The United States is in the middle of a generational shift, unlike anything it has experienced before. As the nation’s biggest-ever generation – the baby boomers – gets older, they’re tipping the nation’s age balance towards senior citizens. And it’s happening fast. By 2035, seniors will outnumber children in the US, and the gap will only widen from there. That’s creating a boom in senior living startups activity in the senior care and housing markets. The idea is to provide residential settings that give seniors the assistance and medical care they need to age in place at home. But that boom is now running headlong into a nursing shortage that shows no signs of getting better. Already, some 81% of assisted living providers report staff shortages that they seem unable to overcome.
So the industry is at a crossroads, and the question is: where does it go from here? The answer isn’t a simple one. Here’s an outlook on what the 2021 nursing shortage means for senior living startups going forward.
Higher Standards and Higher Initial Costs
The first major effect that the 2021 nursing shortage is having on senior living startups is that it’s increasing their costs as they get up and running. Many existing providers are offering substantial bonuses and increased wages to lure qualified staff members. And that means startups in the sector have little choice but to go even further if they want to compete.
But they’re not just throwing money at the problem. Startups are also looking to address the public perception that they can’t be trusted to care for the elderly. That means having a comprehensive employee background check system and thorough training programs that produce trustworthy employees capable of handling the work. And that, in turn, leads to a facility with a better reputation that can attract the best nurses and workers from competitors with less stringent practices.
An Increase in Technology Investment
The nursing shortage is also pushing senior living startups to invest more in technology that can help them run more efficiently. There’s a growing number of niche technology providers that cater to the industry for that exact reason. Cloud-based software providers are building comprehensive management platforms that increase transparency and allow fewer workers to see to the needs of more residents. And startups in the sector are beginning to explore greater use of IoT technologies to provide them with unprecedented insight into the health and well-being of those under their care.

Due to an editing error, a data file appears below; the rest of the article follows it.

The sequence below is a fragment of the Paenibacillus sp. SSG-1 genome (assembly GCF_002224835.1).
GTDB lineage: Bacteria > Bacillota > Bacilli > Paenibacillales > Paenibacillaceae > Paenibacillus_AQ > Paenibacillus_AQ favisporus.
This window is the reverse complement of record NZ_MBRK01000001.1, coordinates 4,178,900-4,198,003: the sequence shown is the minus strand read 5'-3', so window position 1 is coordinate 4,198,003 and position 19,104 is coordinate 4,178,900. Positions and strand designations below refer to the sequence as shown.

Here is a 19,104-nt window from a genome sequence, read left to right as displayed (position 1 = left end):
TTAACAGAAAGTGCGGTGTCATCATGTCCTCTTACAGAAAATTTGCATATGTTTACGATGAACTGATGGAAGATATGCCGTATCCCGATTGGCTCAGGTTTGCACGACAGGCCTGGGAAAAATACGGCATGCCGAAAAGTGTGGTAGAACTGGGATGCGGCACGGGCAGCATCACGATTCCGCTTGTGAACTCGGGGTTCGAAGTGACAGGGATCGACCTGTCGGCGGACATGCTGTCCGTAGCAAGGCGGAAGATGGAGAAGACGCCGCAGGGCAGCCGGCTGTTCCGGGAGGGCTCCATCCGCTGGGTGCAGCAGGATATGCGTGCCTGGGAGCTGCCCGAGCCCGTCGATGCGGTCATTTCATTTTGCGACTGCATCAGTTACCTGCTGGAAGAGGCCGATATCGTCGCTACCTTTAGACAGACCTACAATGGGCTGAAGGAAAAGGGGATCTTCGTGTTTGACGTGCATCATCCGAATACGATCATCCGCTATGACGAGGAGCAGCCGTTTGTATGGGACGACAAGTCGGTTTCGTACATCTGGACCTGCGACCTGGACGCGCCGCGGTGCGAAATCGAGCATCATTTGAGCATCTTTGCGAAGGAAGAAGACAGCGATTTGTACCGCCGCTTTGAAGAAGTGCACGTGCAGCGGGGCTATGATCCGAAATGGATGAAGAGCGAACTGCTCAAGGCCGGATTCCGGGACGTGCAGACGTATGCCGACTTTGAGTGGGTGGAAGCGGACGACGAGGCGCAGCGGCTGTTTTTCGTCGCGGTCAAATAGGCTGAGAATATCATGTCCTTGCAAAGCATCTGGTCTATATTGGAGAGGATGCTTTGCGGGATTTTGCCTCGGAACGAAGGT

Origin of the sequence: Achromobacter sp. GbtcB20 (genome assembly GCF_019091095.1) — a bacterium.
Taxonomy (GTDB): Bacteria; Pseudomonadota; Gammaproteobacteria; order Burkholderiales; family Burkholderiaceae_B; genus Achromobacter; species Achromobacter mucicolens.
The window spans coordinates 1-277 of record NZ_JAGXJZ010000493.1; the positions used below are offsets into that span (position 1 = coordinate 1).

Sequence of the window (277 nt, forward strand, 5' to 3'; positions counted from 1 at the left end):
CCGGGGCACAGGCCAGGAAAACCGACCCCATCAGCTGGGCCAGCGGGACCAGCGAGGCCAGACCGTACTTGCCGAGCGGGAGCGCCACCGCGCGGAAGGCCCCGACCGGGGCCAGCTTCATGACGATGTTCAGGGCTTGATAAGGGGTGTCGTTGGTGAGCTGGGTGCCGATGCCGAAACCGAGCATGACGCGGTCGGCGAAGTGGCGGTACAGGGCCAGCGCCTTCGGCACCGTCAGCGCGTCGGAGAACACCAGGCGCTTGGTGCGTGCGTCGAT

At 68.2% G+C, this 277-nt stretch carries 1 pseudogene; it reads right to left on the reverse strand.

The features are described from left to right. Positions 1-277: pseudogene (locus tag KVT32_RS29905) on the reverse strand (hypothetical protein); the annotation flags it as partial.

Lobbying for Expanded Visas and Immigration Programs
Although increasing wages and bonuses and deploying technology solutions will help in the short term, neither are long-term solutions. That’s because the problem, at its heart, is a mathematical one. The US has a growing number of seniors who need care and fewer young people entering the workforce. That means the only permanent solution is to find skilled workers elsewhere and recruit them to come and work in senior living facilities here.
This means that startups in the sector will have to join with prominent nursing organizations to lobby the government in support of immigration reforms. The American Hospital Association is already pressuring the US State Department to expedite visas for foreign-trained nurses as a way of meeting current staffing needs. But a drastic expansion in existing visa programs will likely be necessary over the long run. And the sooner the better.
That’s because the US is hardly alone in having to deal with a rapidly aging population. It’s an issue facing most of Europe, Australia, and Japan as well. And given that there’s a finite global supply of trained nurses available, competition for their services is about to become a global one. So senior care startups are likely to lead the charge on this front if only to protect their long-term interests.
The Bottom Line
At the end of the day, the current nursing shortage is going to put senior living startups under an increasing amount of pressure moving forward. It will create financial challenges and additional roadblocks to profitability. And since there’s no simple solution to the problem, it’s going to become a defining feature of the sector as a whole.
But the market, as ever, seeks equilibrium. So it’s reasonable to expect senior care startups to keep pushing up wages and going all-in on technology to overcome the present conditions. And then, they’ll execute a full-court press on the politicians that control the immigration debate. It’s the only long-term solution available and one that the US has a vested interest in pursuing as soon as possible. And in the end, that should stabilize the supply-side of the labor equation, to the benefit of the startups and their residents. But only time will tell when it happens.